That’s when the idea of writing an invitation to a party came to me.  Since the writing was all backwards, it seemed perfect for an invitation to a backwards party.  There had been a backwards Sunday School party at church recently where everyone dressed with their clothes on backwards or wrong side out, and with their shoes on the wrong feet.  My family had recently moved to the farm in Rochester, Indiana, that had been in my father’s family for generations.  There was also a new family who had moved into the farmhouse across the road and they had four young children.  We could invite them to join us for a backwards party in our clubhouse.  With Mama’s permission, I wrote the invitation, in code of course, and took it to Mrs. Deloris Ogle across the road.  She didn’t understand it, so I showed her how to hold it up to a mirror to read it.  And what joy!  She said they would come to my party!

When the day arrived for the party, the girls, Carol and Doris, came in dresses, though I don’t recall what her son, Donnie, wore.  They didn’t wear anything wrong side out or backwards.  I panicked!  I guess in all the excitement I had forgotten to explain to her about the clubhouse. Our clubhouse was nothing more than the old 5 X 7 foot abandoned hog-house behind the barn.  To fix it up for the party we had brushed out the spider webs and used some crepe paper to attempt to make it more festive.  I had also planned an activity or two to play in it.  But I would NEVER wear one of my dresses to play in the clubhouse!  We even had to climb in through the door in the roof!

If it bothered Mrs. Ogle, she never let on.  She let the children take their clothes off and put them back on wrong side out and backwards.  And the party began!  I was quite proud to have pulled off the party, but I also learned something about the importance of including all the important details in an invitation that day.

© 2002, 2009 by Janice Green

Keith w sharkMom and Dad had only left us on the beach alone for a short time.  How could they have ever guessed what adventures we would find to get into?

            My family went on a camping trip to Florida in the summer of 1960.  One afternoon Mom and Dad left us on the beach alone for a short time while they walked farther ahead looking for seashells.  We were to stay on the beach or only wade in the shallow water, which sounded safe and simple enough.  They just hadn’t counted on the shark coming along.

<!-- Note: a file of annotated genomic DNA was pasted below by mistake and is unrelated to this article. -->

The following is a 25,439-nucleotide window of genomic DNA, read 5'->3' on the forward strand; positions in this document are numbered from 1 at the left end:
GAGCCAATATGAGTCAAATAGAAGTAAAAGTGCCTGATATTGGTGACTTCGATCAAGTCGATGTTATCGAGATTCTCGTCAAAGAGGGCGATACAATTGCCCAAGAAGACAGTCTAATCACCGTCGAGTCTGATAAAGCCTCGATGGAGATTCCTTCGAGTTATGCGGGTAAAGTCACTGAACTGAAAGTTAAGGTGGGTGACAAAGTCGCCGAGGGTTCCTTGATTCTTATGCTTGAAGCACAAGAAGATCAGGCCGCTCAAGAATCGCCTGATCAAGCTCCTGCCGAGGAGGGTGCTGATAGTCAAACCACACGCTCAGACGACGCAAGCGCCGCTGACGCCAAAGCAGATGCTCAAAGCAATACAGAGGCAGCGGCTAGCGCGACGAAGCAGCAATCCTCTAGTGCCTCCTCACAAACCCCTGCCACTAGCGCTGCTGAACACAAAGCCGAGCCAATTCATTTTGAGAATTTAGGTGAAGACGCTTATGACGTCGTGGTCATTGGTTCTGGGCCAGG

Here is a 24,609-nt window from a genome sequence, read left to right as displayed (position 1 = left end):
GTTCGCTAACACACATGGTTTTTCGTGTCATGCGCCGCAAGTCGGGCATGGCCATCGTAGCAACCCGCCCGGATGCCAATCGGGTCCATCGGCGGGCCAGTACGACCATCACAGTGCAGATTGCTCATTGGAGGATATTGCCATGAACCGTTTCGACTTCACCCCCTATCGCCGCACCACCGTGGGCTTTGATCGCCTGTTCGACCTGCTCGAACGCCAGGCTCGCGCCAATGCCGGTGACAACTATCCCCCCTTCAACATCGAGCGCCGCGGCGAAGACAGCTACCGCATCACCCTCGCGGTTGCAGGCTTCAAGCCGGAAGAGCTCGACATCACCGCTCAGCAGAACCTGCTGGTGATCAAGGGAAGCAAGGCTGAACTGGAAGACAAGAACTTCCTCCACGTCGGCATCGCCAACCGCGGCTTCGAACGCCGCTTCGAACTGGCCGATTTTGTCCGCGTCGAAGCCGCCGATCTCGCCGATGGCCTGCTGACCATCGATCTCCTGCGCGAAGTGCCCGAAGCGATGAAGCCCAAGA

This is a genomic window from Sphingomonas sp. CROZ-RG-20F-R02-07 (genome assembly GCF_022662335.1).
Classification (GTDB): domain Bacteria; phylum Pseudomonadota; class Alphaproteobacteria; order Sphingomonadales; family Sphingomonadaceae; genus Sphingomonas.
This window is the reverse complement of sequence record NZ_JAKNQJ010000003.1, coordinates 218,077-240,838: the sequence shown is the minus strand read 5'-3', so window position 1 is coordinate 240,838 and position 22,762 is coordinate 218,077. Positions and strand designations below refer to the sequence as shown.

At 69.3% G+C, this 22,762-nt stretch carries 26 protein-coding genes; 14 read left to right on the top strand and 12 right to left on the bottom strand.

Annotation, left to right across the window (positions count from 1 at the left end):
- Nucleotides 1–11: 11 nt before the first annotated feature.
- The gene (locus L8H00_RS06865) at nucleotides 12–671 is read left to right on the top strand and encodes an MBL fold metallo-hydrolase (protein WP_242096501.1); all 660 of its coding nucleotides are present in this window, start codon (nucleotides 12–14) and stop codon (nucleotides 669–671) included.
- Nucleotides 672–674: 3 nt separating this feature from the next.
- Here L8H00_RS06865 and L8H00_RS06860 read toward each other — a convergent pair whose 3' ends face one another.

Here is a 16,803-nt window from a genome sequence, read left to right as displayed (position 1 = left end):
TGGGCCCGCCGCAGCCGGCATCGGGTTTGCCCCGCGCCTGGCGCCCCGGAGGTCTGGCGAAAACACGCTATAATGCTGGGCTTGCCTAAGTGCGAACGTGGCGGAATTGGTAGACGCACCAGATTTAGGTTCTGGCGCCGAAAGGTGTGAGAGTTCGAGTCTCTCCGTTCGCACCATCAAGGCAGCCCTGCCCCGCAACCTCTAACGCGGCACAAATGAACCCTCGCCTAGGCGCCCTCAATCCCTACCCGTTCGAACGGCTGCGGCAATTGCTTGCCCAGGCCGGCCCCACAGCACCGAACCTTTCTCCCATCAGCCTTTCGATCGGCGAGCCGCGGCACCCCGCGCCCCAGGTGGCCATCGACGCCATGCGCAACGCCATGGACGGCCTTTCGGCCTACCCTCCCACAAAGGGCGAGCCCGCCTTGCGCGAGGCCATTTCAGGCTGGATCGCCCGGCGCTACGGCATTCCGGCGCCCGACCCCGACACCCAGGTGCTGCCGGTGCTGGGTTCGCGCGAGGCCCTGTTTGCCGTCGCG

Keith, who was the oldest, spotted it first.  It was small as sharks go, and Keith decided he could catch it if we all helped to scare it up into the shallow water.  All five of us Indiana kids joined in the adventure as we ran and splashed chasing the baby shark.  “I’ve got it! “  Keith’s voice was exuberant, but he didn’t hang on to the shark’s tail very long as it began twisting back and snapping at him. 

            “That shark has a mouth full of teeth,” he gasped, revealing his sixteen years of wisdom.  “It could bite my fingers off!”  But Keith still didn’t give up easily; instead he came up with another plan.  The chase was on again, and this time my 11-year old brother, Gary, caught the shark by the tail.  Keith was quickly along side of him with a swim fin holding the shark’s head down to try and prevent it from biting anyone.   They dragged the shark a few steps closer to the beach when Gary’s fear and adrenalin kicked in and he hurled it with all his might up onto the sand. 

We decided to try to keep the shark alive by digging a hole deep enough that it would fill up with water.  Still we had to keep enough sand between the hole and the ocean to keep the shark from swimming away.  We found that, no matter how hard we tried, we just couldn’t dig the hole big enough or keep enough water on our baby shark.  We continually scooped out sand, but more took its place as the water seeped in.  We tried pouring water over the shark, though it became more and more obvious that we probably would not be able to keep our baby shark alive. 

When Mom and Dad returned, they were dumbstruck over what we had done.  Mama shuddered to think that where there was a baby shark, there might also be a mama shark.  We hadn’t considered that. 

But what was done was done, and now all there was to do was to decide what to do with the dying shark.  We took a picture of Keith holding it to keep as evidence of our shark adventure.  Gary never forgave Dad for not including him in the picture, after all he was the one who had caught it the last time, and that was the time that counted. 

Dad, a high school science teacher, looked up sharks in the books he had brought along on our trip and determined that we had caught a blue shark.  Not having anything available to measure with, we estimated the shark to be about 25 inches long. 

Dad had been collecting a number of specimens of sea life and pickling them in formaldehyde to take back to his science class in Indiana.  He wished that he could find a way to preserve the shark, but concluded it would not be possible to find a large enough container. 

Joan, who was nine at the time, remembers that we were still hoping to find a way to pickle the shark until a raccoon found it and ate half of it.  So there was nothing to do but to dispose of our treasure in a trash container at the campground where we were staying. 

© 2002, 2009 by Janice Green

Follow

Get every new post delivered to your Inbox.